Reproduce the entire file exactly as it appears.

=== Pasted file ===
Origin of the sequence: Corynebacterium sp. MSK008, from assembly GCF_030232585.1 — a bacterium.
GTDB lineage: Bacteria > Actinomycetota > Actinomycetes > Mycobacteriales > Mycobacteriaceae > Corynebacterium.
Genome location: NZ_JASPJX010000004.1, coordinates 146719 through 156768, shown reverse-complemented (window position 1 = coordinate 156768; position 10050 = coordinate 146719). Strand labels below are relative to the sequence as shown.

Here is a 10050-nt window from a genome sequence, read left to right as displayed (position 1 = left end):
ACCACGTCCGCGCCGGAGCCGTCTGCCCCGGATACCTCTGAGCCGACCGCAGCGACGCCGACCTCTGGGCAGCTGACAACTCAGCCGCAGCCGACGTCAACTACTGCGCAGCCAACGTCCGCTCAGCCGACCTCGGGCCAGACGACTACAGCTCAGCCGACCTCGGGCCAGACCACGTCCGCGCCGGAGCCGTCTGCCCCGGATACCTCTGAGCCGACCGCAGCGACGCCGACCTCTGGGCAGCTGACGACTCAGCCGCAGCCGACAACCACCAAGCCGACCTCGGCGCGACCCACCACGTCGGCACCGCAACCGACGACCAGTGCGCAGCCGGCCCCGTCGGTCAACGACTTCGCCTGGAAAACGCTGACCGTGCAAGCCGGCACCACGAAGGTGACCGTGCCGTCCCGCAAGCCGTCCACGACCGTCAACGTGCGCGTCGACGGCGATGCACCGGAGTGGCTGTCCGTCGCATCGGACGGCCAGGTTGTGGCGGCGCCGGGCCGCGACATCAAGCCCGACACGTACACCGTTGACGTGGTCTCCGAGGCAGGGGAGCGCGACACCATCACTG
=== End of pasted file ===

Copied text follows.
Origin of the sequence: Corynebacterium sp. MSK008, from assembly GCF_030232585.1 — a bacterium.
GTDB lineage: Bacteria > Actinomycetota > Actinomycetes > Mycobacteriales > Mycobacteriaceae > Corynebacterium.
Genome location: NZ_JASPJX010000004.1, coordinates 146719 through 156768, shown reverse-complemented (window position 1 = coordinate 156768; position 10050 = coordinate 146719). Strand labels below are relative to the sequence as shown.

Here is a 10050-nt window from a genome sequence, read left to right as displayed (position 1 = left end):
ACCACGTCCGCGCCGGAGCCGTCTGCCCCGGATACCTCTGAGCCGACCGCAGCGACGCCGACCTCTGGGCAGCTGACAACTCAGCCGCAGCCGACGTCAACTACTGCGCAGCCAACGTCCGCTCAGCCGACCTCGGGCCAGACGACTACAGCTCAGCCGACCTCGGGCCAGACCACGTCCGCGCCGGAGCCGTCTGCCCCGGATACCTCTGAGCCGACCGCAGCGACGCCGACCTCTGGGCAGCTGACGACTCAGCCGCAGCCGACAACCACCAAGCCGACCTCGGCGCGACCCACCACGTCGGCACCGCAACCGACGACCAGTGCGCAGCCGGCCCCGTCGGTCAACGACTTCGCCTGGAAAACGCTGACCGTGCAAGCCGGCACCACGAAGGTGACCGTGCCGTCCCGCAAGCCGTCCACGACCGTCAACGTGCGCGTCGACGGCGATGCACCGGAGTGGCTGTCCGTCGCATCGGACGGCCAGGTTGTGGCGGCGCCGGGCCGCGACATCAAGCCCGACACGTACACCGTTGACGTGGTCTCCGAGGCAGGGGAGCGCGACACCATCACTG